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If there were such athing as aseed hunter, then artist Benitha Percival would qualify as one. Perciyal has often used seeds and grains in her workas both material and metaphor. But to treat tiny seeds as building blocks means long hours of labour, fine handiwork and a good eve- all of which are evident in her newly opened exhibition Aggregate, theartist's first solo show in Mumbai.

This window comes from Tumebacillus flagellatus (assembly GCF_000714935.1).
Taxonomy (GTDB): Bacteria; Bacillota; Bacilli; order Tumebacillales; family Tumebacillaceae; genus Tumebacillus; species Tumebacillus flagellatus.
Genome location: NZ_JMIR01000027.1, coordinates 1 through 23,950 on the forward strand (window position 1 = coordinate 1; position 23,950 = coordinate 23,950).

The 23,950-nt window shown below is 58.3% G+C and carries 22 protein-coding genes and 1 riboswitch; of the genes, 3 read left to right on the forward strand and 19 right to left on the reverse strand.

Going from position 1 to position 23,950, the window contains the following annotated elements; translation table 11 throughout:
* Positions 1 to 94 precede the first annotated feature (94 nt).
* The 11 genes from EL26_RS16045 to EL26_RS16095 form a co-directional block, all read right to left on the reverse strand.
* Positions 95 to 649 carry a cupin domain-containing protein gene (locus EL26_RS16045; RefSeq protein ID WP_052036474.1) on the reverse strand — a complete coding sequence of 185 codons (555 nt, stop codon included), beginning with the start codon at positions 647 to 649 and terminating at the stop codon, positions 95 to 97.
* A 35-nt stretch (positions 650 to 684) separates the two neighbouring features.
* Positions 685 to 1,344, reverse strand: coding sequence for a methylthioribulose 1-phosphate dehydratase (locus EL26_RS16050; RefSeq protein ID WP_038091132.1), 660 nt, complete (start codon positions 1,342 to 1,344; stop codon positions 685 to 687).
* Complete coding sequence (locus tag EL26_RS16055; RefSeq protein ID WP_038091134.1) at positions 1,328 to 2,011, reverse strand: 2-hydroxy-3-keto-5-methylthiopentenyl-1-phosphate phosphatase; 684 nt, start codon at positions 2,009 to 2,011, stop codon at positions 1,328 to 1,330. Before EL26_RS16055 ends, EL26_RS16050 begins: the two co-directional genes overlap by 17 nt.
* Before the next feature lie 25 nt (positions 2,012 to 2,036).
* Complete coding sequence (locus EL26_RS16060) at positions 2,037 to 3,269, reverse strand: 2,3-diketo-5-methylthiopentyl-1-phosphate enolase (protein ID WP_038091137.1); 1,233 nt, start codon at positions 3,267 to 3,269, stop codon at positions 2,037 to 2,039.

The centrepieces of this exhibition are four coracle-like sculptures that hang on the walls of Galerie Mirchandani +Steinruecke. It's impossible not to be spell- bound, especially by aworktitled We Shall Meet Again. It's 5ft in diameter,with apapier-mâchébase. The sculpture is almost hypnotic, making viewers feel they are either staring at a crevice belowor the sky above. Level land has been left far behind. Hundreds of seeds from the Indian Elmand theTecoma stud the sculpture's concave surface, meticulously arranged tolook like rivers streaming from asinglesource at the centre."They are all winged seeds, meant t odisperseand settle in different places. In my neighbourhood, you can't find these trees' siblings despite the number of seeds that fall there," says Perciyal,adding, "Seeds look different when seen individually and when seen as a pile."



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